@coreyhaines
Owner

Thanks @revans. I'll try that.

@elight

Very glad that you gist'd this. I had similar thoughts as @steveklabnik. I appreciate the insight!

@brandonhilkert

@coreyhaines

Not using database_cleaner and using the below code cut off 0.2-0.3 sec.

  config.around do |example|
    ActiveRecord::Base.transaction do
      example.run
      raise ActiveRecord::Rollback
    end
  end
@coreyhaines
Owner

@brandonhilkert Thanks. I'm going to try that.

@gvc

What happens with a class with a lot of relations? We may end up manually requiring a lot of things, won't we? Or is there a catch that I'm not seeing?

@felipeelias

@brandonhilkert that's cool! But if you use capybara-webkit for example, this doesn't work :(

@zamith

Two things I've noticed:

  • I had to require the model like this require_relative '../../app/models/coderetreat
  • When loading the full stack I had an ActiveModel::MassAssignmentSecurity::Error which passed with this approach

Not sure if I'm doing anything wrong. The idea is awesome though.

@jfelchner

@zamith, I had the same problem. Were you sure to add the -I app line to your .rspec file? Then you require 'models/coderetreat'. That fixed it for me.

@gmodarelli

If you are using Rails 4 with SQLite and database_cleaner 1.1.1 you get this error
undefined local variable or method `postgresql_version'

to solve the problem downgrade to database_cleaner 1.0.1

Thank you @coreyhaines for sharing this.

@georgemillo

I had to add require "yaml" to the top of active_record_spec_helper to get this to work. RSpec 3.1.7, Rails 4.1.8.

@georgemillo

I love this idea, and I really want to implement it more in my test suites. But I'm having the problem that my ActiveRecord models just have too damn many dependencies, and I have to add so many "requires" at the top of my spec file that I might as well just require spec_helper.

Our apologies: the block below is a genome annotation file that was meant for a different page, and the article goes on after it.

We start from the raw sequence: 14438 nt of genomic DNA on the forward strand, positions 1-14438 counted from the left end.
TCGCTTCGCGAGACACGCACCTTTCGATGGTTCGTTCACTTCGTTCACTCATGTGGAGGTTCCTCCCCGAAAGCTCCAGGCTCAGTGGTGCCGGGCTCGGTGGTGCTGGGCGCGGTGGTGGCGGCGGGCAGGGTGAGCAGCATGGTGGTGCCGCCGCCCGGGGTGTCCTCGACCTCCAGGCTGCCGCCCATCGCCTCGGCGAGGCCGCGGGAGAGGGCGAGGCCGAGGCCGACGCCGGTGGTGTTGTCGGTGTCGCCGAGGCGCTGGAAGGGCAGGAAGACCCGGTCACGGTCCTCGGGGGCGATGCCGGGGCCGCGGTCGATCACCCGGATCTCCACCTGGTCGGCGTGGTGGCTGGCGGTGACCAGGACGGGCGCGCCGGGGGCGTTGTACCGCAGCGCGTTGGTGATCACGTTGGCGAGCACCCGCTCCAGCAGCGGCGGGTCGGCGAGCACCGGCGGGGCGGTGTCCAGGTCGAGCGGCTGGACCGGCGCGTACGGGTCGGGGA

Of course, the obvious solution here is to reduce the number of dependencies. And in some cases this is pretty easy, but it's often not, because a lot of the dependencies are due to my associations.

E.g. say I have an model User that looks like this:

class Comment < ActiveRecord::Base
  belongs_to :design
end

If I set up my spec like this:

require 'active_record_spec_helper'

require "comment"

describe Comment do
  ... whatever
end

... then it will fail, because when it tries to load "comment.rb", it hits the line belongs_to :design, and starts looking for a Design class - which hasn't been required, so the whole thing crashes with uninitialized constant Comment::Design.

So I add require 'design' to the top of my spec - but within my Design class I have the line belongs_to :user, which crashes with uninitialized constant Design::User... so I add require 'user' to the top of my spec, which hits the line has_many :posts and raises uninitialized constant User::Post... and so on until I've required almost my entire app/models directory.

Is there something conceptual I'm missing? How do I get around this? Basic Rails associations don't seem like something I should be refactoring out into a separate class or module, and stubbing out the associations feels a bit icky too (plus I'm not entirely sure how to do it anyway.)

Anyone have any pointers?

@georgemillo

Sorry, me again. StackOverflow bounty is available to anyone who can help me out with the above question:

https://stackoverflow.com/questions/27427072/requiring-an-activerecord-model-without-having-to-require-the-entire-class-diagr

@christianrolle

Did anyone came up with a solution to the question of georgemillo? I also struggle with the idea of loading all dependent models, which is undesireable to me.

Sign up for free to join this conversation on GitHub. Already have an account? Sign in to comment
Something went wrong with that request. Please try again.